And approximately $2.8 billion will be spent on training and employment programs providing skills for almost 1 million low-income, disadvantaged people—99 percent of whom will be below the age of 25 or recipients of Aid to Families with Dependent Children.
The list goes on and on, but I won't drown you with statistics. I simply want to point out that we do care and the facts prove it. Government does have a responsibility to do many of these things because our citizens—you, the most generous people on Earth—have so ordered.
But there's more to brotherhood than government-inspired and administered charity. In recent years, too many of us have tended to forget that government can't properly substitute for the helping hand of neighbor to neighbor. And in trying to do so, government has, to a great extent, brought on the economic distress that mires us down in recession.
Out of this economic distress, however, can come opportunity—the opportunity to remember our heritage of brotherhood, our responsibility to care for each other not through impersonal government programs alone but through the giving of ourselves with love and compassion.
For this reason, I have asked William Verity, head of Armco, to head up a nationwide effort to recall to all of us our capacity for great and unselfish deeds. You in this organization are proof that that spirit still lives in America.
I saw it firsthand, further proof of that spirit, just last week in flood-stricken Fort Wayne, Indiana. There on a muddy dike, which was just barely inches above the flood crest, hundreds of young people-some hardly in their teens—all lined up, passing heavy sandbags to raise the level of the dike. They were volunteers from all over the area who had seen what was happening on television. Evening was coming on, and they had been at this since early morning, but they showed no sign of stopping.
I wasn't exactly properly dressed for the occasion, but I couldn't resist getting in line and joining them for the little time I was there. Now, a roster of their names would probably reveal a variety of ethnic backgrounds. As would be true of any group of Americans, they included different races and religions, I know—but who asked? And the line was coeducational—girls and boys. Looking at their fresh, wholesome and, yes, happy, enthusiastic faces, even though they'd been there since early morning, I was looking at the future of America and, believe me, the future looked mighty good.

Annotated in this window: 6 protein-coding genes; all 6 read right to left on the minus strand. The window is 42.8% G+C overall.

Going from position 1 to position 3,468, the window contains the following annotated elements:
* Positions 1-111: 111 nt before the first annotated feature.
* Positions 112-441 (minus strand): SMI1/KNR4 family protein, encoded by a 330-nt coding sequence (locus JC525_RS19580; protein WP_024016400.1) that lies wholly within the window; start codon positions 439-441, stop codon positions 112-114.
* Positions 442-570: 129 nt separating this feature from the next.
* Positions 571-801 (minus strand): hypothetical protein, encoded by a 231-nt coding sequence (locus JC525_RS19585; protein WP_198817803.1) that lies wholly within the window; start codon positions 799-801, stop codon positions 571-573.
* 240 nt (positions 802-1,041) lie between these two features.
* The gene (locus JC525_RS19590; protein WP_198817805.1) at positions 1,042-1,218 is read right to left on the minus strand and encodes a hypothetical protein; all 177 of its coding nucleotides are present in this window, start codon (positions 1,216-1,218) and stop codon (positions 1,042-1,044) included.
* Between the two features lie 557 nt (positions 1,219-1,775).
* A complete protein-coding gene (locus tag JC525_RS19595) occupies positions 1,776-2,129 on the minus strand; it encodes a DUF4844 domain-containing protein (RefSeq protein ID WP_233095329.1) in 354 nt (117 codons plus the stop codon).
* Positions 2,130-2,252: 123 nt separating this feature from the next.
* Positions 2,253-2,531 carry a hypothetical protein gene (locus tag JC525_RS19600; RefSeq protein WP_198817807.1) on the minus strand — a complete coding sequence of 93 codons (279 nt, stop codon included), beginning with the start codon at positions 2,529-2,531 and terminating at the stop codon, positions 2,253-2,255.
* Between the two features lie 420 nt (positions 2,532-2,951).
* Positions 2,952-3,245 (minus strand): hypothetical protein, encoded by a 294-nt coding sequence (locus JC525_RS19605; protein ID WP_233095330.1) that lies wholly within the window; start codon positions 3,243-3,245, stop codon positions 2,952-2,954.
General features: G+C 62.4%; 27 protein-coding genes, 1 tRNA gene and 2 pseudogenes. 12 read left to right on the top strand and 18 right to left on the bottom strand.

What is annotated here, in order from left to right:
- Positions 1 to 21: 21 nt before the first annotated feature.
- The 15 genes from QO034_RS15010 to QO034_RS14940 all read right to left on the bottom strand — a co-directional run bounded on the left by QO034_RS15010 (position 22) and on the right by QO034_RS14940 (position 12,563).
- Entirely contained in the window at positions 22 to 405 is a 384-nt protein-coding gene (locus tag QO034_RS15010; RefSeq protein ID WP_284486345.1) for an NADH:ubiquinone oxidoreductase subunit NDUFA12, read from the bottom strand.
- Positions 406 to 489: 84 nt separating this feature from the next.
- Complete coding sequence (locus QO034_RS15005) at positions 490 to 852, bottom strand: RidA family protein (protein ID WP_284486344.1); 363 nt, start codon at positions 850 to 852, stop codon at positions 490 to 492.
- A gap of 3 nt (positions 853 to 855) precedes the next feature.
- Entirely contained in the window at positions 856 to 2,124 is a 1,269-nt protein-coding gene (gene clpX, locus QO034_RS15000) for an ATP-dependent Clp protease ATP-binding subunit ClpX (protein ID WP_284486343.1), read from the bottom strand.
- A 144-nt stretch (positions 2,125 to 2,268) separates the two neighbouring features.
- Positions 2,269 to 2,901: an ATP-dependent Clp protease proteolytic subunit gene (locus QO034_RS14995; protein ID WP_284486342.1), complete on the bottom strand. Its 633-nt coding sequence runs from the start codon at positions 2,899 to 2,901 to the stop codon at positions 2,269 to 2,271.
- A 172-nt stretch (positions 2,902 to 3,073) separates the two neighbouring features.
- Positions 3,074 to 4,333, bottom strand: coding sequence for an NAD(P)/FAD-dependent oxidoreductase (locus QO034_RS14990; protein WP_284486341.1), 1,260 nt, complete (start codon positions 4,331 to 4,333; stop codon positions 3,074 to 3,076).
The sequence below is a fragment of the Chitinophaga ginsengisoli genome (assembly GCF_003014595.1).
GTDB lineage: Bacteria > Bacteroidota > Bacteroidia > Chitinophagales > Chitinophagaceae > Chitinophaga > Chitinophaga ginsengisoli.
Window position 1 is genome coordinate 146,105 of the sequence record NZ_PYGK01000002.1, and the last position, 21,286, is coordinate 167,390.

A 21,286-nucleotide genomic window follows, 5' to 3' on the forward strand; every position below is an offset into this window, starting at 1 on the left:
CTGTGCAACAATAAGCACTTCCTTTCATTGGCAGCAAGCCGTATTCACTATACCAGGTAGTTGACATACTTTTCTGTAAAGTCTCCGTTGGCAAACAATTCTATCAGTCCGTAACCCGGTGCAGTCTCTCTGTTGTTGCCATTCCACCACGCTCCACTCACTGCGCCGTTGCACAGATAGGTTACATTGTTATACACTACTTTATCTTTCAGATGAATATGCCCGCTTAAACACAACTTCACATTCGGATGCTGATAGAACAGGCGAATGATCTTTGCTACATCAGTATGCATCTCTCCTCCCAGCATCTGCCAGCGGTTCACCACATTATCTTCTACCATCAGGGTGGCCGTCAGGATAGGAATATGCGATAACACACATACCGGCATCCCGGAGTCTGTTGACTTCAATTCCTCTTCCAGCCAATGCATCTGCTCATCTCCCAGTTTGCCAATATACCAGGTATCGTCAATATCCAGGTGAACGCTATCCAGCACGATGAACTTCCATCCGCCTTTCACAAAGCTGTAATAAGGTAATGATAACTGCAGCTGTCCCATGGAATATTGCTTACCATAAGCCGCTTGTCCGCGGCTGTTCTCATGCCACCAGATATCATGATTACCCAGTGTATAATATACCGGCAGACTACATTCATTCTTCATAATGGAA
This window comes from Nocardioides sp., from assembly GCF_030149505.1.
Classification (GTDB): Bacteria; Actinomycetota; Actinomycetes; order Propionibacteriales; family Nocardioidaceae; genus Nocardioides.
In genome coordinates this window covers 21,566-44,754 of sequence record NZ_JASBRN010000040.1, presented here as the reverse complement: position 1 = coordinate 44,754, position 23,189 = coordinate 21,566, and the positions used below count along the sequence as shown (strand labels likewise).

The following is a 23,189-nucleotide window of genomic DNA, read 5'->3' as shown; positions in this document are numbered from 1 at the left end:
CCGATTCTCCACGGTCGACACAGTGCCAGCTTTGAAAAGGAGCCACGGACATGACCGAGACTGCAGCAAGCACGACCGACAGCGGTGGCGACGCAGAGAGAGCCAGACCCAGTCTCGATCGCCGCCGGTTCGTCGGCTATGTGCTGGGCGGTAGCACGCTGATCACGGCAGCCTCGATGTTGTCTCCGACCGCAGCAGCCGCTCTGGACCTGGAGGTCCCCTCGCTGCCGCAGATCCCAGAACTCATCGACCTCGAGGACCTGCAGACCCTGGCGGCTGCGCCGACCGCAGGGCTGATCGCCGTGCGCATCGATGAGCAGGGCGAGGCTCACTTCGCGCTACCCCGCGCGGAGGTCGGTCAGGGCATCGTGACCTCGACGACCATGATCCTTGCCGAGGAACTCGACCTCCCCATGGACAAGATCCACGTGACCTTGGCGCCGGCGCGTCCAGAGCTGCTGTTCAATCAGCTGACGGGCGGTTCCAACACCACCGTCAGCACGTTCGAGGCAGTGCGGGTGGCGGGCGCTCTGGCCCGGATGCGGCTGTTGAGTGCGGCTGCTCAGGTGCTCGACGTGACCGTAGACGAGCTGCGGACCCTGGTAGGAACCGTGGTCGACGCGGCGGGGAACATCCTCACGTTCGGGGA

This story has a happy ending. Before the crisis passed—for once the weatherman wasn't completely correct—there were 30,000 people of all ages, inspired by them, piling more than a million sandbags on those battered old dikes. And now the flood waters are receding, and the people are being able to go back and start the clean-up of their homes.
The spirit of brotherhood which you exemplify doesn't stop at our own borders. In the field of foreign policy, right now there are differences of opinion about how best to restore America's power and status in the world, and how best to meet the threat of totalitarian aggression. And there's disagreement over how best to deal with volatile, challenging problems in Latin America and the Middle East.
But while we may disagree over tactics in all these areas, we stand united as Americans in our underlying commitment to basic principles—economic stability and growth at home, peace, freedom, and a better life for peoples everywhere. Those of us who've been selected by the American people to serve in government have the bottom-line responsibility to put these principles into practice—to foster an economic recovery program at home and a national security policy that will give America the strength we need to survive in a dangerous world and to stand by our friends on the front lines of freedom.
In the Middle East, in particular, a strong, credible America remains the best guarantor of Israel's integrity and survival as a free nation. A strong, credible America is also an indispensable incentive for a peaceful resolution of differences between Israel and her neighbors. America has never flinched from its commitment to the State of Israel—a commitment which remains unshakable.
But for our commitment to be taken seriously, American strength and American integrity must also be taken seriously—by friends and potential foes alike. Restoring both our strength and our credibility is a major objective of this administration. It deserves the support of all those who share concern not only for our own country's security, but also for the security of our friends and allies.
I am keenly aware of the costs of our defense program and will in the weeks and months and years ahead seek true savings and efficiencies. But we must refute the misguided belief that our defense program can be arbitrarily reduced and still guarantee our national security.